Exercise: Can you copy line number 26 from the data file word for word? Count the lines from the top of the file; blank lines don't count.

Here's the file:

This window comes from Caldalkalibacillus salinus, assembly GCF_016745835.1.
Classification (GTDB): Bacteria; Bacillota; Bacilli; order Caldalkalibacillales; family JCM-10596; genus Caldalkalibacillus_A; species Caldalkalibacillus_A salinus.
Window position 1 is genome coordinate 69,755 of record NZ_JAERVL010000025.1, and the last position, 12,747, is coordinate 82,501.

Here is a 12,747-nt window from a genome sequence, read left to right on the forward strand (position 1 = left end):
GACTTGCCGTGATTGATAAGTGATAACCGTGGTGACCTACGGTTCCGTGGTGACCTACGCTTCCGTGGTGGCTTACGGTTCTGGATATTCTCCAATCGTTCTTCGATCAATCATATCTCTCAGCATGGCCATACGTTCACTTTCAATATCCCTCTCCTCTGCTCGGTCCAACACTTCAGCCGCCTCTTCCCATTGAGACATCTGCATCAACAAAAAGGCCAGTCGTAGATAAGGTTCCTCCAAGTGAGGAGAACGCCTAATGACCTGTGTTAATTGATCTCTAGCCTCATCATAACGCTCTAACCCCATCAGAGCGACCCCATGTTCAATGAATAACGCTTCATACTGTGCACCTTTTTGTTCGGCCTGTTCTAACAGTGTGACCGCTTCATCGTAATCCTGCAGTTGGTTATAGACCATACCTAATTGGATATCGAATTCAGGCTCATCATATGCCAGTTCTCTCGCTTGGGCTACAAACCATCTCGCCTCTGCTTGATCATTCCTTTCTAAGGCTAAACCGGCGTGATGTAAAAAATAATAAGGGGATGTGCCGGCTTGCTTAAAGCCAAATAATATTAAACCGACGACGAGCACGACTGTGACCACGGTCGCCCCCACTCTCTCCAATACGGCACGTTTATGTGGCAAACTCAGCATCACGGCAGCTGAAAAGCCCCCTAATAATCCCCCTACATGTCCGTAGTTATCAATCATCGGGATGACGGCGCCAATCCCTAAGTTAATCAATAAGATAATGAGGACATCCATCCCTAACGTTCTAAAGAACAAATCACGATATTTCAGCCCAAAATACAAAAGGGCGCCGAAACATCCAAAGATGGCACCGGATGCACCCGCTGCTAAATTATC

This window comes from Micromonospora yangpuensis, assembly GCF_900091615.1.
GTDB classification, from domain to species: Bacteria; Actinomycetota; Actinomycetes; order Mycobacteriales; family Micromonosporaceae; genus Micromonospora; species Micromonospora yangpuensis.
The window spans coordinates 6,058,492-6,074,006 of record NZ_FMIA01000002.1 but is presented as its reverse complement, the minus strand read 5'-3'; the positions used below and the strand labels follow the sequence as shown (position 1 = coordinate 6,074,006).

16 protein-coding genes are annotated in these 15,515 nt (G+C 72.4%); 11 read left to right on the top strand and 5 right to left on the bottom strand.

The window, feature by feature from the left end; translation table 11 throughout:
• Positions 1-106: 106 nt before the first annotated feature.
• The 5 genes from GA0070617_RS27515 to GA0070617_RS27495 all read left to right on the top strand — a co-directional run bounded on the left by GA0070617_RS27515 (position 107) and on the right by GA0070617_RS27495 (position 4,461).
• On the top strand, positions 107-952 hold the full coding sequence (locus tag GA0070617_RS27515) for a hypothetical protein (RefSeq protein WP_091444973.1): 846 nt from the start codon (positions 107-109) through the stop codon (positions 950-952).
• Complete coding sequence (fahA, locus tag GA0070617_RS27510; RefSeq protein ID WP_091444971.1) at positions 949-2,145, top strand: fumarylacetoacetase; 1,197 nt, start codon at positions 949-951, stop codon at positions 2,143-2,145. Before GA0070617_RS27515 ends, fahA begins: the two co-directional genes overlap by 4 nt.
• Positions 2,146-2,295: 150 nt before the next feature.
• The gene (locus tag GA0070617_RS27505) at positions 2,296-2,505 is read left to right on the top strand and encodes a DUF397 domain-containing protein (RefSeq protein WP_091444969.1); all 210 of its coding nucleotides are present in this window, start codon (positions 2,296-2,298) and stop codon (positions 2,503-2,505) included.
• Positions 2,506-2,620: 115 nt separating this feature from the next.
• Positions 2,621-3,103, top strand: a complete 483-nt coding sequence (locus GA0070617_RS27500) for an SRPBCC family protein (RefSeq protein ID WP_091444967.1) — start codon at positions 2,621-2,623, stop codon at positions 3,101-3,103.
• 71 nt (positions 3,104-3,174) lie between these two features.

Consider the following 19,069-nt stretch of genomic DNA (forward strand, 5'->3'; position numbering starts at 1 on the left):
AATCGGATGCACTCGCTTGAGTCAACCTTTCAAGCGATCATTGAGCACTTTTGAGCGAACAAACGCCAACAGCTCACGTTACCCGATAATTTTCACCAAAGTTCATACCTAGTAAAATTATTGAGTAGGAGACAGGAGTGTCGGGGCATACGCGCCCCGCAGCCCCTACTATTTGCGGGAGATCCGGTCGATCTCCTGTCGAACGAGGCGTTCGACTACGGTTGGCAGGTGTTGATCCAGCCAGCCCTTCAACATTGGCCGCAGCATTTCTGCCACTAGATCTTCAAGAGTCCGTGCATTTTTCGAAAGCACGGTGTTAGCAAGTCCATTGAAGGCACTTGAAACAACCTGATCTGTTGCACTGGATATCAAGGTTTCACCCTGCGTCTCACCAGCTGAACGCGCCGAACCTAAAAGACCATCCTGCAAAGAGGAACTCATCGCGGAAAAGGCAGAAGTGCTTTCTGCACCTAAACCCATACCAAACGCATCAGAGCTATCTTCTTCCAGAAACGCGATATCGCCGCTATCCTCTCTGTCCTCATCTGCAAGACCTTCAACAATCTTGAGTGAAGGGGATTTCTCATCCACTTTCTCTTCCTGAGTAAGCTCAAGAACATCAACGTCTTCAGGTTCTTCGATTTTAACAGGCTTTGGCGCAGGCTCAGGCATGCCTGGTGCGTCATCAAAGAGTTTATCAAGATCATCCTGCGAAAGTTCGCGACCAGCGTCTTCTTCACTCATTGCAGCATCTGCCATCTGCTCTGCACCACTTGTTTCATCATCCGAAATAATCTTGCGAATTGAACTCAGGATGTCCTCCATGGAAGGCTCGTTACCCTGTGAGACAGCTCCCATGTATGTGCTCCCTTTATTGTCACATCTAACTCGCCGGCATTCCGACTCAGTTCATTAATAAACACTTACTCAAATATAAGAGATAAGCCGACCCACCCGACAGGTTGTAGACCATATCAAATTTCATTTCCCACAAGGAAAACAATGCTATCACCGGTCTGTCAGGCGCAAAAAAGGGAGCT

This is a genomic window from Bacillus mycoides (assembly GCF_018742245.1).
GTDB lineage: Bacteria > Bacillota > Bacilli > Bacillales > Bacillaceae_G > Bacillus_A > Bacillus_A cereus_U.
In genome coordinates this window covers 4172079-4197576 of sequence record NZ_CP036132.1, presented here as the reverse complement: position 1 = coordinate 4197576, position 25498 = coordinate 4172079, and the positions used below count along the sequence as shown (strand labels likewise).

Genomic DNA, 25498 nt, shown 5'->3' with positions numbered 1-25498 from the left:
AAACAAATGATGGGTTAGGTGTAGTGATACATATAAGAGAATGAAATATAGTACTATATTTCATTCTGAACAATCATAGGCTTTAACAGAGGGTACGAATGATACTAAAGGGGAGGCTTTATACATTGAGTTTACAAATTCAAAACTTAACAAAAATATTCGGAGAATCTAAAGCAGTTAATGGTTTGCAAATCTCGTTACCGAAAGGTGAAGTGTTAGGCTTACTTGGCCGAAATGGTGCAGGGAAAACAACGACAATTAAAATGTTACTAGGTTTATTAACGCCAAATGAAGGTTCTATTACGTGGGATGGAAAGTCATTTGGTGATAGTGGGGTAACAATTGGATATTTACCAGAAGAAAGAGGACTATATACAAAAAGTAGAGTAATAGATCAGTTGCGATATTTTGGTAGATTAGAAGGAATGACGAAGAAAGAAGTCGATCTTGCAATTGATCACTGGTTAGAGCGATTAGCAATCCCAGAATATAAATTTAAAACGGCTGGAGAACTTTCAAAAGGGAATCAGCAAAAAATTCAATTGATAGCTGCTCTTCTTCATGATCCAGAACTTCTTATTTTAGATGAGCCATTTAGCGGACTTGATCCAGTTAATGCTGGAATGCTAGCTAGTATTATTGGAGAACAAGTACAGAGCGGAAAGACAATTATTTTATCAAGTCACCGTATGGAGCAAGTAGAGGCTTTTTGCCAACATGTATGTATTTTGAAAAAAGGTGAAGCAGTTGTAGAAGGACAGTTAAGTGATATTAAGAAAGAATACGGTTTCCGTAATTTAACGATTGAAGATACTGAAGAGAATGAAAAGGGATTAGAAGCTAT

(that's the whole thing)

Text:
AAACAAATGATGGGTTAGGTGTAGTGATACATATAAGAGAATGAAATATAGTACTATATTTCATTCTGAACAATCATAGGCTTTAACAGAGGGTACGAATGATACTAAAGGGGAGGCTTTATACATTGAGTTTACAAATTCAAAACTTAACAAAAATATTCGGAGAATCTAAAGCAGTTAATGGTTTGCAAATCTCGTTACCGAAAGGTGAAGTGTTAGGCTTACTTGGCCGAAATGGTGCAGGGAAAACAACGACAATTAAAATGTTACTAGGTTTATTAACGCCAAATGAAGGTTCTATTACGTGGGATGGAAAGTCATTTGGTGATAGTGGGGTAACAATTGGATATTTACCAGAAGAAAGAGGACTATATACAAAAAGTAGAGTAATAGATCAGTTGCGATATTTTGGTAGATTAGAAGGAATGACGAAGAAAGAAGTCGATCTTGCAATTGATCACTGGTTAGAGCGATTAGCAATCCCAGAATATAAATTTAAAACGGCTGGAGAACTTTCAAAAGGGAATCAGCAAAAAATTCAATTGATAGCTGCTCTTCTTCATGATCCAGAACTTCTTATTTTAGATGAGCCATTTAGCGGACTTGATCCAGTTAATGCTGGAATGCTAGCTAGTATTATTGGAGAACAAGTACAGAGCGGAAAGACAATTATTTTATCAAGTCACCGTATGGAGCAAGTAGAGGCTTTTTGCCAACATGTATGTATTTTGAAAAAAGGTGAAGCAGTTGTAGAAGGACAGTTAAGTGATATTAAGAAAGAATACGGTTTCCGTAATTTAACGATTGAAGATACTGAAGAGAATGAAAAGGGATTAGAAGCTAT